Maternal Mental Health Awareness Month – Katie

   Post-Partum Depression/Anxiety – it’s such a touchy subject.  But it shouldn’t be! I’ve struggled with Depression since I was 16 years old, those fun teenage years really got me, plus the full on “Daddy Issues” really were a struggle for me.  But I never thought I would have it even worse after having a child.  I honestly never knew what PPD/PPA was until I was pregnant. I realized I had PPD a few days after I gave birth to my daughter in 2010.  It hit me really fast, and it was a whirlwind of emotions and anxiety.  The rush of hormones, and my husband only getting to spend 5 days with us with a new baby, was really overwhelming for me. 

   My trigger was him leaving us, him going to work and not coming home.  Not because he wanted to leave, but I was so scared he would get hurt at work, or worse, get in a car accident and die, leaving me alone with a newborn baby.  I never cried so much in my life, I couldn’t sleep (not that I could with a newborn anyway), and barely ate. For me it was like all these emotions, that I knew were ridiculous and outrageous, but I had no way to control them; at all!  I tried to do breathing exercises, talk to family and friends – but nothing helped. We barely left the house for over a month.  

   I chose to finally go to my doctor and ask about what options I had, since I was on medication prior to having my daughter, I knew that might be the best option for me.  However, I was trying to breastfeed – so what would that do to my supply?  I decided to go on  Anti-Depressants.  Unfortunately with the depression, anxiety and medication – my supply wasn’t great, and I gave up on breastfeeding.  Which caused a new list of emotions, but I knew I was doing what I had to for my child, even though I couldn’t continue to breastfeed her.  

   My Mom and husband were so supportive during this time; I was so thankful to have them understand what I was going through.  My friends didn’t really understand, as they didn’t have children yet, and never really had to deal with a life long illness like depression.  Either way, they supported me the best they could.  I find that most people don’t really understand what PPD/PPA means, unless they have gone through it – that’s where I think things need to change, the stigma of PPD/PPA needs to change.  There needs to be more information out there for new Mom’s or even woman wanting to have kids in the future; being prepared for anything if very important.  It could happen to someone like me with a history of it, or someone with absolutely no history of depression at all!  It hits anybody, and with each child it can be different.  With my 2nd child, I had a new OB and they never really asked me about my mental state, I never had to fill out anything on prior PPD/PPA and after he was born, they didn’t really bother to see how I was doing mentally.  That needs to be where the change happens.  They need to have some sort of automatic assessment of mother’s after they give birth, it could really help people cope with the “baby blues”.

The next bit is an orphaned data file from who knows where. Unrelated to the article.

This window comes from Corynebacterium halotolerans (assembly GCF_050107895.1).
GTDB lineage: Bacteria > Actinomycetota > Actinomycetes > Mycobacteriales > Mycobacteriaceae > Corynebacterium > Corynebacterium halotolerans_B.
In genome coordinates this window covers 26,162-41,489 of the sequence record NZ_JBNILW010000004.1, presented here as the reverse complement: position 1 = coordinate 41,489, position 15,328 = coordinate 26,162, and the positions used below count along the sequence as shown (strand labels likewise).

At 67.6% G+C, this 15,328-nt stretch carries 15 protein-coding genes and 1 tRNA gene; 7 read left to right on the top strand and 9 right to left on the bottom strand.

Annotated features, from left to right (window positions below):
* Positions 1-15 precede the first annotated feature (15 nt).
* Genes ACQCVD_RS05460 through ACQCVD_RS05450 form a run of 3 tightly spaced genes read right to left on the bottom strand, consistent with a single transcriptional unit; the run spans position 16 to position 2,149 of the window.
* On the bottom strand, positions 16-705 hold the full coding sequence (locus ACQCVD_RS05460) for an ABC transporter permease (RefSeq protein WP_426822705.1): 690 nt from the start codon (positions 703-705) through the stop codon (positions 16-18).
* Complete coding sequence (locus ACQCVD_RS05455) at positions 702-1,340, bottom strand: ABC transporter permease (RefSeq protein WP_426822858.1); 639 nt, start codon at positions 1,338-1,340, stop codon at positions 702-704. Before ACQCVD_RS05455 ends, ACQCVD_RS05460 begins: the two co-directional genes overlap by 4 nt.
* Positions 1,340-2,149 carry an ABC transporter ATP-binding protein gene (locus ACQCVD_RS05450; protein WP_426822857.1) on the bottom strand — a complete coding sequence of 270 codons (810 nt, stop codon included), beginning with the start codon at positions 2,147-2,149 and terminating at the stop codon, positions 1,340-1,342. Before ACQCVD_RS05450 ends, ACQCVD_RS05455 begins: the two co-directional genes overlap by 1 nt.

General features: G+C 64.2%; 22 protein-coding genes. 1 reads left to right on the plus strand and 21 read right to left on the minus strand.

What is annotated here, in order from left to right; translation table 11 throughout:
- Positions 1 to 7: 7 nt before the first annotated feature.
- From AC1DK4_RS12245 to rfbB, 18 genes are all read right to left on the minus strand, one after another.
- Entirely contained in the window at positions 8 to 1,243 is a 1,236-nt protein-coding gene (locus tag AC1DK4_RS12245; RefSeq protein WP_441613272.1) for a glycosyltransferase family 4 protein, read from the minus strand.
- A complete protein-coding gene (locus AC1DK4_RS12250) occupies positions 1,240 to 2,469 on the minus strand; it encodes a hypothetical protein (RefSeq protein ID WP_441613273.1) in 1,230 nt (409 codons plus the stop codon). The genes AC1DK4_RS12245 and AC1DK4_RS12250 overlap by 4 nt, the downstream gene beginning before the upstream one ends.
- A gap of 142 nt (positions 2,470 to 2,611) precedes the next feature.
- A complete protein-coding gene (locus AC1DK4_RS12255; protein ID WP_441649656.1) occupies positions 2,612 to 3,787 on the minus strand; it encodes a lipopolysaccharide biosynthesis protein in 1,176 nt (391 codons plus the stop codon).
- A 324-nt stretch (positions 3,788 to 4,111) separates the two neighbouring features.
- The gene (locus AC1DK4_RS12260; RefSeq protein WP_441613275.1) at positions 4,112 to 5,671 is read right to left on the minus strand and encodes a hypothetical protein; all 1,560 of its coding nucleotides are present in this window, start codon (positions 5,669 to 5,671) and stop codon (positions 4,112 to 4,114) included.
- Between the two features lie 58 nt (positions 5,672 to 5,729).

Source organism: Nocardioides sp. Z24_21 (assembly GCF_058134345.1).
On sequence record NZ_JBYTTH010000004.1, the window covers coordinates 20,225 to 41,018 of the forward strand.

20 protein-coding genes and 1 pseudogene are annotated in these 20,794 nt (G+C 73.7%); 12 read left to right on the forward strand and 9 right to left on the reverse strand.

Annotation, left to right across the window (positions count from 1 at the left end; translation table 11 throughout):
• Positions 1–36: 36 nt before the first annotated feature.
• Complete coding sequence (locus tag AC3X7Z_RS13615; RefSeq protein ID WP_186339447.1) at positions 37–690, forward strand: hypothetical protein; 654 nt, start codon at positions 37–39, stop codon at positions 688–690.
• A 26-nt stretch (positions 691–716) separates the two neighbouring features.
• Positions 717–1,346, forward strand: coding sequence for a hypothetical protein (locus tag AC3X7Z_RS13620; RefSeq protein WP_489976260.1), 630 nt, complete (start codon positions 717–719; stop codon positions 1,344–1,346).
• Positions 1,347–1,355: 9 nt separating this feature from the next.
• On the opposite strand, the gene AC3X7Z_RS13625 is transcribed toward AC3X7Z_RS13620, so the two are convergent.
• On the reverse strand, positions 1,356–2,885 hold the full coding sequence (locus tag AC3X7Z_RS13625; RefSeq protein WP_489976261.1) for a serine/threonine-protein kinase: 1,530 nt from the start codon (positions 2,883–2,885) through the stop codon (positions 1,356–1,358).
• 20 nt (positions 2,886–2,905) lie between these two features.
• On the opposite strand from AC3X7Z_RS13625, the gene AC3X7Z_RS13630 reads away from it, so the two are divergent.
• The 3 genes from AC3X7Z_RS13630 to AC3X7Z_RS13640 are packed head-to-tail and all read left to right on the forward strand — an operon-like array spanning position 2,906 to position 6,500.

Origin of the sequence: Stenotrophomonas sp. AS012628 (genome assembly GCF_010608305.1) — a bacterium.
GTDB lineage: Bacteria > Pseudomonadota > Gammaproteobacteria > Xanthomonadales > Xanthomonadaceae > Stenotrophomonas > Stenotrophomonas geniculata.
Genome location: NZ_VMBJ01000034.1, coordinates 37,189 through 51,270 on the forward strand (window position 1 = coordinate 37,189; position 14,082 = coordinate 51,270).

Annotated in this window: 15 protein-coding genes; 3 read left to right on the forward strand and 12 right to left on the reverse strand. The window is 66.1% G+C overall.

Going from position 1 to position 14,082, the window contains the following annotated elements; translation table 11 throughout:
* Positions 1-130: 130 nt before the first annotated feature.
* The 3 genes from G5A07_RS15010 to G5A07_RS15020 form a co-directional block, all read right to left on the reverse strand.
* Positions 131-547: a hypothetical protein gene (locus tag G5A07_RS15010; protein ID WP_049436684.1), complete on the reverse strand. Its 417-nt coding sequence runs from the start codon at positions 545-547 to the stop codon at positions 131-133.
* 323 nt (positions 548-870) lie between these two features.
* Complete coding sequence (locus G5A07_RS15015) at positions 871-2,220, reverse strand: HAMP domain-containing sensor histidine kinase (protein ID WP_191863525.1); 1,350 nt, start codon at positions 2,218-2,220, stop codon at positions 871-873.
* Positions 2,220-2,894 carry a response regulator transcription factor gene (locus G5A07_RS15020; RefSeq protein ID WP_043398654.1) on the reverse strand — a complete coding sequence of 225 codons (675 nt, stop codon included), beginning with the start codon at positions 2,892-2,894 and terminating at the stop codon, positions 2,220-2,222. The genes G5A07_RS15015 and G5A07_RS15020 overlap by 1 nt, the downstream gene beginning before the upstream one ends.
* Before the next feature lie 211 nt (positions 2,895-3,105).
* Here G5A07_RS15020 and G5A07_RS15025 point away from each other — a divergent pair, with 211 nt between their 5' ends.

About 5 months after I had my daughter, I was able to go off the medication and I felt great.  To this day, I’ve never had to take anything again.  In that short 5 months, I was a better Mom because I did something about it; I helped myself, to help my family.

Postpartum Depression
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2 Comments

  • Reply
    Katie
    April 12, 2016 at 1:59 pm

    Thanks for sharing the story mama! And bringing awareness to PPA/PPD! <3

  • Reply
    kathryn driskell
    April 12, 2016 at 2:13 pm

    Awww Katie I love you as a person and so happy to read your journey. Xoxo

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